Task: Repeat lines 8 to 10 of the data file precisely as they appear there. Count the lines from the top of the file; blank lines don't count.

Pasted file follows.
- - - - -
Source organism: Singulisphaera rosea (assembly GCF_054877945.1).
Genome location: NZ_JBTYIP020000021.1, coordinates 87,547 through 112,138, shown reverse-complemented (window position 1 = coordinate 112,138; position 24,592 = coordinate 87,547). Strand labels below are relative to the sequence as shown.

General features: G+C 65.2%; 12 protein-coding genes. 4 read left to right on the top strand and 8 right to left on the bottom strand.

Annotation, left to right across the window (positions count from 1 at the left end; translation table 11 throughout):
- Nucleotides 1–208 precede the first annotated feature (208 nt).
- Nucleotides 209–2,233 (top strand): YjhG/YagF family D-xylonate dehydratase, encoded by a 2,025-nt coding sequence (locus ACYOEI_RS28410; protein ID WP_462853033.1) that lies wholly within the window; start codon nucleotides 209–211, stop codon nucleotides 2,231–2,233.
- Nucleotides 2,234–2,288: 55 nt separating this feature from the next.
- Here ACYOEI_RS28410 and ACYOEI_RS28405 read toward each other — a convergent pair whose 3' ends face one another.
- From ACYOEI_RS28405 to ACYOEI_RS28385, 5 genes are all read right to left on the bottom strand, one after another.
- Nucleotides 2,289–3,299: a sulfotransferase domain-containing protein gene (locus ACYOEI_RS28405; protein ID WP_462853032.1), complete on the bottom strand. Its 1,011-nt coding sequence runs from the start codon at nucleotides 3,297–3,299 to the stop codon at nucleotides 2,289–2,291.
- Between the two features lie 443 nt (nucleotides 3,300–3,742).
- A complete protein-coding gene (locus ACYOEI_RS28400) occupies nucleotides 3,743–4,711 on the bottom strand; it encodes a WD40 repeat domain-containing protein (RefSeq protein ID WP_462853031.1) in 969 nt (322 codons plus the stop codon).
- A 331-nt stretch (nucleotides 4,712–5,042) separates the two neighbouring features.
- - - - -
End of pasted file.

- Here ACYOEI_RS28410 and ACYOEI_RS28405 read toward each other — a convergent pair whose 3' ends face one another.
- From ACYOEI_RS28405 to ACYOEI_RS28385, 5 genes are all read right to left on the bottom strand, one after another.
- Nucleotides 2,289–3,299: a sulfotransferase domain-containing protein gene (locus ACYOEI_RS28405; protein ID WP_462853032.1), complete on the bottom strand. Its 1,011-nt coding sequence runs from the start codon at nucleotides 3,297–3,299 to the stop codon at nucleotides 2,289–2,291.